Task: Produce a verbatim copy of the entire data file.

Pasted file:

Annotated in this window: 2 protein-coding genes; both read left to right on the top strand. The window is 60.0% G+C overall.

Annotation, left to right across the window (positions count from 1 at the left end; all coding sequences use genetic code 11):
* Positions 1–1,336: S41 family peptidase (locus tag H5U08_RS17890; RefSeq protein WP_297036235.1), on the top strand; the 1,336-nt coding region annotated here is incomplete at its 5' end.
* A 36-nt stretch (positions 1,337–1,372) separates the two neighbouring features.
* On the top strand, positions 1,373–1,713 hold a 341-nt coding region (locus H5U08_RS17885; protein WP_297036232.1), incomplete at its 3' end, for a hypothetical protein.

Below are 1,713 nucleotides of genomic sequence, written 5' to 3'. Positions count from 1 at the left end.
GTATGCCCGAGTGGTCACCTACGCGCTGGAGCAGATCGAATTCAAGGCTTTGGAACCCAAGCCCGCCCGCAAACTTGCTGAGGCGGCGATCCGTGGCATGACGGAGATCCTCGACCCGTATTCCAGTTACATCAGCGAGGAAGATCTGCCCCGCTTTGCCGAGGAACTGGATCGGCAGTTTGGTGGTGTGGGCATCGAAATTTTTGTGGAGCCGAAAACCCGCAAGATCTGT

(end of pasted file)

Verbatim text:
Annotated in this window: 2 protein-coding genes; both read left to right on the top strand. The window is 60.0% G+C overall.

Annotation, left to right across the window (positions count from 1 at the left end; all coding sequences use genetic code 11):
* Positions 1–1,336: S41 family peptidase (locus tag H5U08_RS17890; RefSeq protein WP_297036235.1), on the top strand; the 1,336-nt coding region annotated here is incomplete at its 5' end.
* A 36-nt stretch (positions 1,337–1,372) separates the two neighbouring features.
* On the top strand, positions 1,373–1,713 hold a 341-nt coding region (locus H5U08_RS17885; protein WP_297036232.1), incomplete at its 3' end, for a hypothetical protein.

Below are 1,713 nucleotides of genomic sequence, written 5' to 3'. Positions count from 1 at the left end.
GTATGCCCGAGTGGTCACCTACGCGCTGGAGCAGATCGAATTCAAGGCTTTGGAACCCAAGCCCGCCCGCAAACTTGCTGAGGCGGCGATCCGTGGCATGACGGAGATCCTCGACCCGTATTCCAGTTACATCAGCGAGGAAGATCTGCCCCGCTTTGCCGAGGAACTGGATCGGCAGTTTGGTGGTGTGGGCATCGAAATTTTTGTGGAGCCGAAAACCCGCAAGATCTGT